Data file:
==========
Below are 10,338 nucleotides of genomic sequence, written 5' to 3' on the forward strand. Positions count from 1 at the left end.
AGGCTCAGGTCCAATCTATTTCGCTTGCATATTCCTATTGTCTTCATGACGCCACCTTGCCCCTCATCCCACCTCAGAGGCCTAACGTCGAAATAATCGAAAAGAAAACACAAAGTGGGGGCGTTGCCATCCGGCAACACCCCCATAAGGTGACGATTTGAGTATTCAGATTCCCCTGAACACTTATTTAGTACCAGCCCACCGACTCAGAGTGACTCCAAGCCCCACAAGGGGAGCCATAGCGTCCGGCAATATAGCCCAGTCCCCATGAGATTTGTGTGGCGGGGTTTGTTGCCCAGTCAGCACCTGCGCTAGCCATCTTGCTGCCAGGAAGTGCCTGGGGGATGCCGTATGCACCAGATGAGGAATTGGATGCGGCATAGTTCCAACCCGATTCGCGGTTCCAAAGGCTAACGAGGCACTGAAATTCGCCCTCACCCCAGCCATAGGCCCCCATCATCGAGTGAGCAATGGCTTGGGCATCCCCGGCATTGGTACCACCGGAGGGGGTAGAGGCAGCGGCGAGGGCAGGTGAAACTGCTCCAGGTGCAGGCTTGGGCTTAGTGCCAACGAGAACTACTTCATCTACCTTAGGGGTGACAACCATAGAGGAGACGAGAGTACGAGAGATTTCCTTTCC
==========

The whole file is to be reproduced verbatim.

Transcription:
Below are 10,338 nucleotides of genomic sequence, written 5' to 3' on the forward strand. Positions count from 1 at the left end.
AGGCTCAGGTCCAATCTATTTCGCTTGCATATTCCTATTGTCTTCATGACGCCACCTTGCCCCTCATCCCACCTCAGAGGCCTAACGTCGAAATAATCGAAAAGAAAACACAAAGTGGGGGCGTTGCCATCCGGCAACACCCCCATAAGGTGACGATTTGAGTATTCAGATTCCCCTGAACACTTATTTAGTACCAGCCCACCGACTCAGAGTGACTCCAAGCCCCACAAGGGGAGCCATAGCGTCCGGCAATATAGCCCAGTCCCCATGAGATTTGTGTGGCGGGGTTTGTTGCCCAGTCAGCACCTGCGCTAGCCATCTTGCTGCCAGGAAGTGCCTGGGGGATGCCGTATGCACCAGATGAGGAATTGGATGCGGCATAGTTCCAACCCGATTCGCGGTTCCAAAGGCTAACGAGGCACTGAAATTCGCCCTCACCCCAGCCATAGGCCCCCATCATCGAGTGAGCAATGGCTTGGGCATCCCCGGCATTGGTACCACCGGAGGGGGTAGAGGCAGCGGCGAGGGCAGGTGAAACTGCTCCAGGTGCAGGCTTGGGCTTAGTGCCAACGAGAACTACTTCATCTACCTTAGGGGTGACAACCATAGAGGAGACGAGAGTACGAGAGATTTCCTTTCC